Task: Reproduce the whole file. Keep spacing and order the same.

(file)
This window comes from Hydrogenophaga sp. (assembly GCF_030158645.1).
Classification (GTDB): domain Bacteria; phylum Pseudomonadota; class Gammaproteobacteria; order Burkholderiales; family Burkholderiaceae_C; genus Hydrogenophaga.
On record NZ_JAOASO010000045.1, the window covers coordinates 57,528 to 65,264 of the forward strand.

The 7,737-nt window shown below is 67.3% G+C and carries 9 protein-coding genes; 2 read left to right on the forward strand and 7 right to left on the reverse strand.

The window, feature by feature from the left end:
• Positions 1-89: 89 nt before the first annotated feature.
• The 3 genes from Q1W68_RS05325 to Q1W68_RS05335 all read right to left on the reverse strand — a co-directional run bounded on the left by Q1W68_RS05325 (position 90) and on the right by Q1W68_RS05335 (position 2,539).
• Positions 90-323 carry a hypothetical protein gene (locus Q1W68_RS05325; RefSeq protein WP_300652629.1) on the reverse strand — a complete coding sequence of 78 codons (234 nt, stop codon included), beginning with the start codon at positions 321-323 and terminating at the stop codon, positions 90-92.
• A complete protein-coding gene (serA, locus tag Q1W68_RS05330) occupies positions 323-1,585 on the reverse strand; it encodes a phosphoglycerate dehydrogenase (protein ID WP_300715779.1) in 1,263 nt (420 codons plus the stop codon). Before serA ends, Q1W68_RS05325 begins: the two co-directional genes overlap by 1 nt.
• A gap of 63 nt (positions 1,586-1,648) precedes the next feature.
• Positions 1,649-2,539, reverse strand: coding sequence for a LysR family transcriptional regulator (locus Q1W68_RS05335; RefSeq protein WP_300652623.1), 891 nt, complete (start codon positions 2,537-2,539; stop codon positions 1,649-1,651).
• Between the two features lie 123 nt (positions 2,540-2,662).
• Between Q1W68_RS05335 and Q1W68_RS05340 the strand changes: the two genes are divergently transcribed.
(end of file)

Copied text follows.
This window comes from Hydrogenophaga sp. (assembly GCF_030158645.1).
Classification (GTDB): domain Bacteria; phylum Pseudomonadota; class Gammaproteobacteria; order Burkholderiales; family Burkholderiaceae_C; genus Hydrogenophaga.
On record NZ_JAOASO010000045.1, the window covers coordinates 57,528 to 65,264 of the forward strand.

The 7,737-nt window shown below is 67.3% G+C and carries 9 protein-coding genes; 2 read left to right on the forward strand and 7 right to left on the reverse strand.

The window, feature by feature from the left end:
• Positions 1-89: 89 nt before the first annotated feature.
• The 3 genes from Q1W68_RS05325 to Q1W68_RS05335 all read right to left on the reverse strand — a co-directional run bounded on the left by Q1W68_RS05325 (position 90) and on the right by Q1W68_RS05335 (position 2,539).
• Positions 90-323 carry a hypothetical protein gene (locus Q1W68_RS05325; RefSeq protein WP_300652629.1) on the reverse strand — a complete coding sequence of 78 codons (234 nt, stop codon included), beginning with the start codon at positions 321-323 and terminating at the stop codon, positions 90-92.
• A complete protein-coding gene (serA, locus tag Q1W68_RS05330) occupies positions 323-1,585 on the reverse strand; it encodes a phosphoglycerate dehydrogenase (protein ID WP_300715779.1) in 1,263 nt (420 codons plus the stop codon). Before serA ends, Q1W68_RS05325 begins: the two co-directional genes overlap by 1 nt.
• A gap of 63 nt (positions 1,586-1,648) precedes the next feature.
• Positions 1,649-2,539, reverse strand: coding sequence for a LysR family transcriptional regulator (locus Q1W68_RS05335; RefSeq protein WP_300652623.1), 891 nt, complete (start codon positions 2,537-2,539; stop codon positions 1,649-1,651).
• Between the two features lie 123 nt (positions 2,540-2,662).
• Between Q1W68_RS05335 and Q1W68_RS05340 the strand changes: the two genes are divergently transcribed.